Ohrid Lake is the world’s second deepest lake at 321m and is the world’s cleanest because of a fresh spring (Sveti Naum) that flows into it at the southern end and flushes all the water through. It is shared by Macedonia and Albania and has a diameter of 37km. We booked a private apartment for two nights in Ohrid and this is where we met Illiar. Illiar helped us with our bags and then cajoled us into a welcome coffee and raki (grappa), homemade of course. He is a very proud Ohrid resident and entertained us greatly over the two nights. It was a very pretty place and he offered us a third night for free but we had already booked….nevermind. An exciting moment for us was when a very uncoordinated child fell into the lake and went under. Instinct kicked in and we both raced over to the edge to do a Hasselhoff/Pamela Andersen duet but were beaten to it by a faster, older man.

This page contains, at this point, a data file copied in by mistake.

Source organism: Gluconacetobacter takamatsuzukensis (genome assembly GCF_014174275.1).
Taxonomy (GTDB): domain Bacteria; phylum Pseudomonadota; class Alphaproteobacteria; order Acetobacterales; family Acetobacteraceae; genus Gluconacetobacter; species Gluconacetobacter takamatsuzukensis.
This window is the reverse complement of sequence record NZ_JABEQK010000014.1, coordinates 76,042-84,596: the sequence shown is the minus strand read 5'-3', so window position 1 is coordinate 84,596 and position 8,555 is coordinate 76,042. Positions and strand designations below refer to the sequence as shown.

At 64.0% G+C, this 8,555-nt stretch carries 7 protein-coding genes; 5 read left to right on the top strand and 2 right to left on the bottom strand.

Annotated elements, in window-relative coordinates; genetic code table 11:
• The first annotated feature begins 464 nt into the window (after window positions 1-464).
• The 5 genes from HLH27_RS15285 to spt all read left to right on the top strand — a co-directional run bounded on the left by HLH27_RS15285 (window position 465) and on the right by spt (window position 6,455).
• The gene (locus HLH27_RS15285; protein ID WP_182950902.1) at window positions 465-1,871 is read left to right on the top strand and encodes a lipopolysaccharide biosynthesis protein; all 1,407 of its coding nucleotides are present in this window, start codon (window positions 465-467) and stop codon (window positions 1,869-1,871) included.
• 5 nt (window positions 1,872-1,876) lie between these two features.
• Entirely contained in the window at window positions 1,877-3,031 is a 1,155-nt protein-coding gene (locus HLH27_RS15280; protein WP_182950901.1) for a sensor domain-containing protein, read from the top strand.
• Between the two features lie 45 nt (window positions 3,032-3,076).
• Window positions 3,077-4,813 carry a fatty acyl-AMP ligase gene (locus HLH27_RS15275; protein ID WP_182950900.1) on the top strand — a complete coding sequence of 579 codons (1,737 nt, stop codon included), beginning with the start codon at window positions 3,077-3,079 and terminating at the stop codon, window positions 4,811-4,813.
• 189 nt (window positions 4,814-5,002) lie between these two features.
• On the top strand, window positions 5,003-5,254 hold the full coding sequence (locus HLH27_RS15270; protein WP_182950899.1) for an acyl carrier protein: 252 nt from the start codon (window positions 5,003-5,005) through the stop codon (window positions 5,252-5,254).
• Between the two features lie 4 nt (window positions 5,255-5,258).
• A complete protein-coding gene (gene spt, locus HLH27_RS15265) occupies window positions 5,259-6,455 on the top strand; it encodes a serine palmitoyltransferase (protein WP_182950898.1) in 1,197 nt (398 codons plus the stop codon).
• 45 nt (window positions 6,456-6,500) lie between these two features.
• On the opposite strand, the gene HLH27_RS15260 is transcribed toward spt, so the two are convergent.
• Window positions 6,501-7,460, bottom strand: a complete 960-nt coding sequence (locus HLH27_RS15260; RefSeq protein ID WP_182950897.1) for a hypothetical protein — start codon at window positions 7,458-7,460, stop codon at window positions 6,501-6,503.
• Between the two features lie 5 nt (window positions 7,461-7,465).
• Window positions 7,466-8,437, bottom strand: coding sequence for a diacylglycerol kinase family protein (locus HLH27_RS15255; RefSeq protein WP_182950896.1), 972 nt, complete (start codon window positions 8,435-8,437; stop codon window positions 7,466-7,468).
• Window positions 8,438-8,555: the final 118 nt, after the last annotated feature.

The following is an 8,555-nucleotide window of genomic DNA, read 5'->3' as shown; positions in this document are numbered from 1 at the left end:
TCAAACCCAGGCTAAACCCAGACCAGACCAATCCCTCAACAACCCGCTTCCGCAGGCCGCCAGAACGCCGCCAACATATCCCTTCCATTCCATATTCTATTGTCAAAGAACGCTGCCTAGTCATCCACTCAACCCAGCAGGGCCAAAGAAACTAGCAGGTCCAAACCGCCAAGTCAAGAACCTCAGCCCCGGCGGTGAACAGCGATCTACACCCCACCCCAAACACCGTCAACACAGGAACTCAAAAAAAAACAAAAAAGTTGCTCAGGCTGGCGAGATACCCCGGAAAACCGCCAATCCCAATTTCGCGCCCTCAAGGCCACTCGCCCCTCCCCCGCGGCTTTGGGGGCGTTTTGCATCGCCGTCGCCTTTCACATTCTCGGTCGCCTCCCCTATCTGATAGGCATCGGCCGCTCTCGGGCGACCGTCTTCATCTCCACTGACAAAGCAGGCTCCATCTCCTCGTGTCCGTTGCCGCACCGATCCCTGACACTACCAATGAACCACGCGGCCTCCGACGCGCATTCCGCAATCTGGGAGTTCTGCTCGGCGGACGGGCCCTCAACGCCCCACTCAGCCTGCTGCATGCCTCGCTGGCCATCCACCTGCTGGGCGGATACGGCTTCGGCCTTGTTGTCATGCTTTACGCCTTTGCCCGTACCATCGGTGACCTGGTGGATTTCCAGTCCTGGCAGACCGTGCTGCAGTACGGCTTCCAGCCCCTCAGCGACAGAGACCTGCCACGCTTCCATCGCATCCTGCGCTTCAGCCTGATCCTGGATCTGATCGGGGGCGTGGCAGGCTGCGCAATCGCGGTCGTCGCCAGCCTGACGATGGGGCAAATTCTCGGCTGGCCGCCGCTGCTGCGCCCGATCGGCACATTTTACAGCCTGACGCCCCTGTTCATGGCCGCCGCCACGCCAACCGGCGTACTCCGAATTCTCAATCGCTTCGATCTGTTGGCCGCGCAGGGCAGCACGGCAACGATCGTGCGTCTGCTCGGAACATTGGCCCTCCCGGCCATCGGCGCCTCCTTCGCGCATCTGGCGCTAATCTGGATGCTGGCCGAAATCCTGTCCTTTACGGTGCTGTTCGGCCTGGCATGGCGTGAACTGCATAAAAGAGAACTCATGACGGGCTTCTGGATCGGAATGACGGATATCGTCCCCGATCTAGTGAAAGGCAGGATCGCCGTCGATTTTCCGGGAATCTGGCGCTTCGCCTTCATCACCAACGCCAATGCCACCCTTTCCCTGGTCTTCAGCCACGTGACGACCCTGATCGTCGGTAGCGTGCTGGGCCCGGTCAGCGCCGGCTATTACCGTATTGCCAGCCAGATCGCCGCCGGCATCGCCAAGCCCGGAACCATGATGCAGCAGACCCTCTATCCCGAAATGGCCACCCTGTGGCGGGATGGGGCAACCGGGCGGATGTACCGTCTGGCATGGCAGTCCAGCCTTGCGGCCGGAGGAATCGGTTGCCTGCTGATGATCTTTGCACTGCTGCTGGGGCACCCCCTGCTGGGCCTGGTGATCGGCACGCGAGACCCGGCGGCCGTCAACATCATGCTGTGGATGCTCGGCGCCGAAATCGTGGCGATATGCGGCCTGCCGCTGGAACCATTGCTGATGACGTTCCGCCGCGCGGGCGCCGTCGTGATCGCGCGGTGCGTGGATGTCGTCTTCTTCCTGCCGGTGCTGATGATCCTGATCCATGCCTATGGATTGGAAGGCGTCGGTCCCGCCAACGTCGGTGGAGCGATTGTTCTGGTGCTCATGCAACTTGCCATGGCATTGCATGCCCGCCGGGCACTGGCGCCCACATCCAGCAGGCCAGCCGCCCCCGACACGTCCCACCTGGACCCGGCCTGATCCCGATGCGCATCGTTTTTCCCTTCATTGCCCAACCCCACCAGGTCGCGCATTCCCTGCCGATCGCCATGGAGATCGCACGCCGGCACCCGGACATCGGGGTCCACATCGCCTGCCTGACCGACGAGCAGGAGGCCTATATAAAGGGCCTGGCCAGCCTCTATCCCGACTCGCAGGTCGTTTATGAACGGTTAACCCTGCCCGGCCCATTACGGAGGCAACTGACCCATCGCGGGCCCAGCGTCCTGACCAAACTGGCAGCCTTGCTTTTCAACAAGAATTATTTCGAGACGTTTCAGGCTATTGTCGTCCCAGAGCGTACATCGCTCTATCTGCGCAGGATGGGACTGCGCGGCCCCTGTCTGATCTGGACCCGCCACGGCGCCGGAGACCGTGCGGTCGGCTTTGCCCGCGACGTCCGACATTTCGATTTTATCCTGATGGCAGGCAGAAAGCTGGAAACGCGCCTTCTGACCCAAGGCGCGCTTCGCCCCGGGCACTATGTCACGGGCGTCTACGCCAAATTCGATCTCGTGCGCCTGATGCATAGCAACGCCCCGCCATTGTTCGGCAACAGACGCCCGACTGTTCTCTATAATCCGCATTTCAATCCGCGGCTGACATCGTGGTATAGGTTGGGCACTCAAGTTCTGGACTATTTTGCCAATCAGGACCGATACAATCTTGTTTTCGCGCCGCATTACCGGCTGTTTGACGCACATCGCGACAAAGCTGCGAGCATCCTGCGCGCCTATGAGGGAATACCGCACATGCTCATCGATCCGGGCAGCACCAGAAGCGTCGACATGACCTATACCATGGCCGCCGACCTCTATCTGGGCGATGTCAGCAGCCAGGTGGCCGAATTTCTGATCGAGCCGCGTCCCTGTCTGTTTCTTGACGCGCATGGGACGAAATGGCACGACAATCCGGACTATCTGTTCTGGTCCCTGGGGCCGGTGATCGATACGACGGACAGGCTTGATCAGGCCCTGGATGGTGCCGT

Ohrid is also a UNESCO town (like Dubrovnik, Split etc) which means that it is considered to be of important historical value because of churches or castles that exist there. Ohrid has an amazing church, Mother of God Perivleptos, which was built in 1295. All around the walls are layers of frescos. The bottom layer tells the story of Mary, Mother of God and then the second layer tells the story of Jesus and the crucifixion. The guide was very thorough and knowledgeable and it truly was awe inspiring. There was a UNESCO restorer there from Italy up on scaffolds working on the frescos to preserve them. The church is not used for masses or ceremonies anymore and is purely for tourist and education purposes. History dictates that the Renaissance period actually originated in Macedonia NOT in Italy as the Italians would have us believe. Sceptical? Well the proof is in the pudding or the paintings in this case. The paintings in Ohrid predate anything in Italy. This church in Ohrid provides a unique experience with frescos seen nowhere else in the world which we were lucky enough to witness and lock into our memories forever. Ohrid also has an ancient Roman amphitheatre and underground remains of an ancient Basilica and a fortress (If we had a dollar for every fortress…..).. The water was a little chilly for swimming but Adam wanted a dip, so in he went.